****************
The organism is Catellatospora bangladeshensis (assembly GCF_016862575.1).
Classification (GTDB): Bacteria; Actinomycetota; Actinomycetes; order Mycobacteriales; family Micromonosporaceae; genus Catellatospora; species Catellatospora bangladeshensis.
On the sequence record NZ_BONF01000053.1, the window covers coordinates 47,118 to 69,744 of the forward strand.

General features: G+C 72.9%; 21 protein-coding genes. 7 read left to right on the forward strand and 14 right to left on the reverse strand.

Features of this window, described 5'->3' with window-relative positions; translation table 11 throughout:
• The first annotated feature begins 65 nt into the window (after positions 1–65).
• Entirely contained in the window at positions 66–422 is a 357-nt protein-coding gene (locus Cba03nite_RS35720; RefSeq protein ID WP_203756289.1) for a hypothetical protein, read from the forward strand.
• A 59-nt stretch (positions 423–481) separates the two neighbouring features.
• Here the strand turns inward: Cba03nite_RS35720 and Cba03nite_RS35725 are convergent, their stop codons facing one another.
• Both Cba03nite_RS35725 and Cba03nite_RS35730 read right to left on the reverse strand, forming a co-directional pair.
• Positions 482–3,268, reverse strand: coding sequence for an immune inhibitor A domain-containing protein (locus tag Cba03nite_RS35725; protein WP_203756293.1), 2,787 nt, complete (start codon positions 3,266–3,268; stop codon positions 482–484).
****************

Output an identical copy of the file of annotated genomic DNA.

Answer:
The organism is Catellatospora bangladeshensis (assembly GCF_016862575.1).
Classification (GTDB): Bacteria; Actinomycetota; Actinomycetes; order Mycobacteriales; family Micromonosporaceae; genus Catellatospora; species Catellatospora bangladeshensis.
On the sequence record NZ_BONF01000053.1, the window covers coordinates 47,118 to 69,744 of the forward strand.

General features: G+C 72.9%; 21 protein-coding genes. 7 read left to right on the forward strand and 14 right to left on the reverse strand.

Features of this window, described 5'->3' with window-relative positions; translation table 11 throughout:
• The first annotated feature begins 65 nt into the window (after positions 1–65).
• Entirely contained in the window at positions 66–422 is a 357-nt protein-coding gene (locus Cba03nite_RS35720; RefSeq protein ID WP_203756289.1) for a hypothetical protein, read from the forward strand.
• A 59-nt stretch (positions 423–481) separates the two neighbouring features.
• Here the strand turns inward: Cba03nite_RS35720 and Cba03nite_RS35725 are convergent, their stop codons facing one another.
• Both Cba03nite_RS35725 and Cba03nite_RS35730 read right to left on the reverse strand, forming a co-directional pair.
• Positions 482–3,268, reverse strand: coding sequence for an immune inhibitor A domain-containing protein (locus tag Cba03nite_RS35725; protein WP_203756293.1), 2,787 nt, complete (start codon positions 3,266–3,268; stop codon positions 482–484).